Twitter has shaken up some of the mechanics that govern how developers are able to interact with the social network. The changes come as part of what is seen as an overhaul of the firm's Application Programming Interface control program.
Reports suggest that any newly developed application that wants to be able to serve a user base of more than 100,000 individuals must now seek the company's "explicit permission" before it can operate as intended.
Twitter has justified the changes it is making on the basis of the company's aims to "deliver a consistent Twitter experience" for all users. Applications already boasting in excess of 100,000 users will now be permitted to expand their user base by a factor of 200% before having to return for approval to Twitter.
Director of consumer product Michael Sippey has explained that version 1.1 of the Twitter API will require authentication on every API endpoint, feature a new per-endpoint rate-limiting methodology, and also include changes to Twitter's "Developer Rules of the Road", especially around applications that are traditional Twitter clients.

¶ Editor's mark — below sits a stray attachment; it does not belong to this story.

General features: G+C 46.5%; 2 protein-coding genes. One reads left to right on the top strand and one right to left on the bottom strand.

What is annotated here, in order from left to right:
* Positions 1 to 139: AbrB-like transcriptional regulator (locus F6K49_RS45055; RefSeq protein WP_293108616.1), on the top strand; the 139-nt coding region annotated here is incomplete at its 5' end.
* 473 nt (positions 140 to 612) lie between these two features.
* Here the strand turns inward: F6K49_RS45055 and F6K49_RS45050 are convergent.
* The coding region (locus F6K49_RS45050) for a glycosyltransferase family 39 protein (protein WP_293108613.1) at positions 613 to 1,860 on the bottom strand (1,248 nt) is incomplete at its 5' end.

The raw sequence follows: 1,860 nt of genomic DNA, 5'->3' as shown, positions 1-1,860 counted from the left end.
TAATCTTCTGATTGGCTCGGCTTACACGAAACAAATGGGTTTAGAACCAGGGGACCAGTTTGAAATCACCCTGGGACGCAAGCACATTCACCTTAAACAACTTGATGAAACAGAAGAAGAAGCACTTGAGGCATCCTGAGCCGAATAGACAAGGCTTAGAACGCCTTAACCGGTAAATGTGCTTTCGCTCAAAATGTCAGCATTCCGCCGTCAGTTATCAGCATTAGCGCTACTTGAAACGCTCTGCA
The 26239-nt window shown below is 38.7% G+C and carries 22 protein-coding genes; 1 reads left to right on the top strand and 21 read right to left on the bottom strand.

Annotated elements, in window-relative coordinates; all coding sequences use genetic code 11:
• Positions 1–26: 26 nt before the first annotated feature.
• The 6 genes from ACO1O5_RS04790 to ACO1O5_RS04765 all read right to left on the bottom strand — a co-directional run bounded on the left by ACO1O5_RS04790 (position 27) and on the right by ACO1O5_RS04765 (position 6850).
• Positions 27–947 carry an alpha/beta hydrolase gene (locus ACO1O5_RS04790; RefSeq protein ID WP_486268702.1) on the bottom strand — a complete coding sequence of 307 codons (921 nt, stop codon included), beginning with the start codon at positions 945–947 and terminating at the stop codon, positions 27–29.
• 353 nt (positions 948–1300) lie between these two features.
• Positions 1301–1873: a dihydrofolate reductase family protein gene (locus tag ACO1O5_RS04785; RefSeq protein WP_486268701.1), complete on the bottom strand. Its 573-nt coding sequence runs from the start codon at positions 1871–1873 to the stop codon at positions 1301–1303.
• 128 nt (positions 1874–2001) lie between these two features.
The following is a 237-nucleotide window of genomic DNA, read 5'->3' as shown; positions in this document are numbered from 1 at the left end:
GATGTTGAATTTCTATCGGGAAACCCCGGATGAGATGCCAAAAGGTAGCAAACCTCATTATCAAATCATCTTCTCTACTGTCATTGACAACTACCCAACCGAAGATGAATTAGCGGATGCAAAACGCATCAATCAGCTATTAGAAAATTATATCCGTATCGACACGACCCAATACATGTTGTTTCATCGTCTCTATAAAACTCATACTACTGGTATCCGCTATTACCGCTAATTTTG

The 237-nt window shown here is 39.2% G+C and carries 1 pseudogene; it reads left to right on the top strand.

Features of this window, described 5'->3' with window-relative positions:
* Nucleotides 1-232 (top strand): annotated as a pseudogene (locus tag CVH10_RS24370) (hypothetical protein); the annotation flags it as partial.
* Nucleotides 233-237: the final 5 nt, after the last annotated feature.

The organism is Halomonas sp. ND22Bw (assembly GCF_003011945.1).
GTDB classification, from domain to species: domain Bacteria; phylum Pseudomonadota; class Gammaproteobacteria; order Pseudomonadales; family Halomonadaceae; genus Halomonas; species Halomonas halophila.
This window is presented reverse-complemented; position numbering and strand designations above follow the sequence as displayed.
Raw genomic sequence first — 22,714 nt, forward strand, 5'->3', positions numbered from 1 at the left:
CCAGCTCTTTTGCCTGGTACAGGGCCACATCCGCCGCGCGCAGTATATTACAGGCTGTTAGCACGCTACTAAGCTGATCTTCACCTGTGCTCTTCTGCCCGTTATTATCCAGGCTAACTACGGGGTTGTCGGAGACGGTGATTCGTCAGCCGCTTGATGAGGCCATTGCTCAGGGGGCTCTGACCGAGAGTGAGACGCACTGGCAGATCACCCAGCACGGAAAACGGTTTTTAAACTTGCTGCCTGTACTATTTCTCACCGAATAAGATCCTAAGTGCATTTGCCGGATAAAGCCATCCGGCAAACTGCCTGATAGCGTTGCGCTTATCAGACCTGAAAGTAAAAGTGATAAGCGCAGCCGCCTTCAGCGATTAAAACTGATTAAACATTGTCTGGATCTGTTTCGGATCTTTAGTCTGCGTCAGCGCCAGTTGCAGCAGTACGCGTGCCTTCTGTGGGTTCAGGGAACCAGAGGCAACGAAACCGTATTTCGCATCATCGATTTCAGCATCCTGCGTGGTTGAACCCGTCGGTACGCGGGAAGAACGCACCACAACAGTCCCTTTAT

"Currently, in v1.0 of the Twitter API we allow developers access to certain API endpoints without requiring their applications to authenticate, essentially enabling them to access public information from the Twitter API without us knowing who they are. For example, there are many applications that are pulling data from the Twitter API at very high rates (scraping, bots, etc.) where we only know the IP address of the applications," said Sippey.
"To prevent malicious use of the Twitter API and gain an understanding of what types of applications are accessing the API in order to evolve it to meet the needs of developers, it's important to have visibility into the activity on the Twitter API and the applications using the platform," he added.
Click here to see Twitter's Developer Rules of the Road.